Before Brian Rodriguez started his career in construction, you could find him defying gravity and studying the unknowns of the universe. He shares his approach to project management and the more earthbound challenges he works on today.
What is something people may not know about you?
During my undergrad I was a research assistant in the astronomy department at New Mexico State University and published two papers. I spent six months data capturing and processing for the publication, “The Behavior of the Optical and X-Ray Emission from Scorpius X-1” which is related to high energy emissions from that star. I spent a year on the second publication, “The Origin of Cyclic Period Changes in Close Binaries: The Case of the Algol Binary WW Cygni” which is an eclipsing binary star. I would stay up every night over the summer collecting data through telescopes on campus. I also attended the NASA Reduced gravity research program in Houston, TX, and got to experience weightlessness on a parabolic flight path. Through this program I met other students from all over the country.
What got you into the construction industry?
I grew up in construction. One of my grandfathers was a mason, and the other was in drywall construction. My dad also owned a construction company and I worked with him as a laborer. They inspired me to choose engineering as my major. I later became an Engineer in Training for the State of New Mexico. During that time, I worked as an engineer and oversaw a project north of Santa Fe. The many roles I’ve had include: Heavy Civil Contractor, Assistant Superintendent, Project Manager, and now Project Director.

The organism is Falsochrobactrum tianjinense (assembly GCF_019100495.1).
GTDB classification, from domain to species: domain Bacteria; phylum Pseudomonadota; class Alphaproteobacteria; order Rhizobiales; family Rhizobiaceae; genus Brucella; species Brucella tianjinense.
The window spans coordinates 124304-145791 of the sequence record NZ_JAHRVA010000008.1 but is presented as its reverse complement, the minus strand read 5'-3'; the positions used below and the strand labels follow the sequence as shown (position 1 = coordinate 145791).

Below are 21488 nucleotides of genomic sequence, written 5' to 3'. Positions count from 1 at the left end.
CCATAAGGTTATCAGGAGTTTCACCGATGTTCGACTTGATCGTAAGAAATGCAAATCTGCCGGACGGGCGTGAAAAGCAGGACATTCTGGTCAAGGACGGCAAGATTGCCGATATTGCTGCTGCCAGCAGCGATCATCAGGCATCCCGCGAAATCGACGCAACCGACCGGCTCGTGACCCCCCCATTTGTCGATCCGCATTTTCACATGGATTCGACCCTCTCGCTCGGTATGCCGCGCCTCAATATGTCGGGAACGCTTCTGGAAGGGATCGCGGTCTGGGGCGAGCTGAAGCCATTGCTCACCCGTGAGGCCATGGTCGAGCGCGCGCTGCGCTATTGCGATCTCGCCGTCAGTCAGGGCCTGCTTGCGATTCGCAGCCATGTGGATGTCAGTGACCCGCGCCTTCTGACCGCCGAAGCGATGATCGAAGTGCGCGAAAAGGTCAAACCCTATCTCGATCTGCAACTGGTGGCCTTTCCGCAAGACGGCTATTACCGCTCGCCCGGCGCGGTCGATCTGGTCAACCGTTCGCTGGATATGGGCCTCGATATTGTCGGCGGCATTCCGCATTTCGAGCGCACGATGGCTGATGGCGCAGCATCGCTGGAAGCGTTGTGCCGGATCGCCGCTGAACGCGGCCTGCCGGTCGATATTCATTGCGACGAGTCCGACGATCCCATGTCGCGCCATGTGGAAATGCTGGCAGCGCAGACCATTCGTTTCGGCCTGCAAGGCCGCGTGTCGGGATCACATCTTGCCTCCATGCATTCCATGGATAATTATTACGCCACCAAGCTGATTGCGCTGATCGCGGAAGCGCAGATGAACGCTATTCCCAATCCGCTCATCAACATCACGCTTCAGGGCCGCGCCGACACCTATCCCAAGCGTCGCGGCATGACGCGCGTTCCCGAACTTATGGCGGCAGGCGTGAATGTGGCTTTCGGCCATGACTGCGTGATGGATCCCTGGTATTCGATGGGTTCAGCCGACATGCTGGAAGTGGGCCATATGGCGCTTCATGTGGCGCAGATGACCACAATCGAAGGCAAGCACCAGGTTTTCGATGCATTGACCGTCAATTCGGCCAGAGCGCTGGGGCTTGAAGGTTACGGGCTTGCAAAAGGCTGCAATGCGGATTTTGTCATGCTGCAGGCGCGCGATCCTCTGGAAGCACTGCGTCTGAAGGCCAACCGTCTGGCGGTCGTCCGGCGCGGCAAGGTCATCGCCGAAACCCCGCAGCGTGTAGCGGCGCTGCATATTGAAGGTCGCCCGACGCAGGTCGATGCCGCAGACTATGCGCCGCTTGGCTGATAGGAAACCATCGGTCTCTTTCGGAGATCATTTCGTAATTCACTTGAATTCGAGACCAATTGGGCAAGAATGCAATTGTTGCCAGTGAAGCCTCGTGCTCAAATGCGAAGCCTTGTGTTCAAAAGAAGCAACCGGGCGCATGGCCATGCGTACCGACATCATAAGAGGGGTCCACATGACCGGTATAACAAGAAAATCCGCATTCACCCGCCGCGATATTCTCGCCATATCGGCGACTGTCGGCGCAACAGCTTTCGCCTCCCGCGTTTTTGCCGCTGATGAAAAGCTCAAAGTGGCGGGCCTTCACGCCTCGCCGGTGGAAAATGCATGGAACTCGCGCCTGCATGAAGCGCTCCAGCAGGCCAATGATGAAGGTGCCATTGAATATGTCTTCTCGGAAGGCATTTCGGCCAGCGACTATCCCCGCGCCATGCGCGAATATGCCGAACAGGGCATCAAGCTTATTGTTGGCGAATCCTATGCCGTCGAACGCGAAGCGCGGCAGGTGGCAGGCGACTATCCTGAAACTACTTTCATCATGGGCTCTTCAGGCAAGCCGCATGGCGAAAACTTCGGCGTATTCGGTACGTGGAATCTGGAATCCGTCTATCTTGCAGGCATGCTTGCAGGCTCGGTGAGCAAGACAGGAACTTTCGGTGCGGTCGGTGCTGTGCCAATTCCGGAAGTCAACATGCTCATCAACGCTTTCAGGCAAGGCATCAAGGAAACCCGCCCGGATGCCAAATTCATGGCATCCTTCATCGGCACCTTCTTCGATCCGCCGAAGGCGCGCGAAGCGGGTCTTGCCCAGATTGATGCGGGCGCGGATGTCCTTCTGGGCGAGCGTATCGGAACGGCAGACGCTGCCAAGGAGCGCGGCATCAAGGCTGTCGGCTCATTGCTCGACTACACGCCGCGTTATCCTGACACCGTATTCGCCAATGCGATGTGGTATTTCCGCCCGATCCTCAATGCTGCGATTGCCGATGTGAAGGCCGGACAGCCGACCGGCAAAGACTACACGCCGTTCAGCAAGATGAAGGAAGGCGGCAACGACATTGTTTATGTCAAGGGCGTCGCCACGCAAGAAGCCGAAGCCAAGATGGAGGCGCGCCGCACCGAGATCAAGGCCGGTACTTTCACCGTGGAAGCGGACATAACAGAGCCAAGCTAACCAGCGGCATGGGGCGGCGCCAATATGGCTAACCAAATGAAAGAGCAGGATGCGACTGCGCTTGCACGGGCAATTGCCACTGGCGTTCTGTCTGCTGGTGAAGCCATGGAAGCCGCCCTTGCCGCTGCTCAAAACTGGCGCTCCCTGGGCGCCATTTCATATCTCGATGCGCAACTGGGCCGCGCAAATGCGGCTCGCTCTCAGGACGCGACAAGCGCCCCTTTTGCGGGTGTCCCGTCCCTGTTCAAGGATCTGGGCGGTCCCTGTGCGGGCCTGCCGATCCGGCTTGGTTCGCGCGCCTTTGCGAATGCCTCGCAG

What do you like most about what you do?
I like seeing the process of a project getting completed and building something new that the public can use. Every day is different, every project is different, and I get to work with a variety of different people and personalities. Not only do I get to build things, but I get to build relationships as well. I also love being able to drive around and point things out to my kids and tell them I was a part of building it.
What advice would you give to someone just starting out?
To recognize that as project managers we not only help the project, but we help our team function and collaborate smoothly. By building a strong team and using each other’s strengths, we can achieve great things. I also believe success begins with understanding that you’ll never know everything because you’re always learning. As a constant student, you need to be open to all information in order to grow.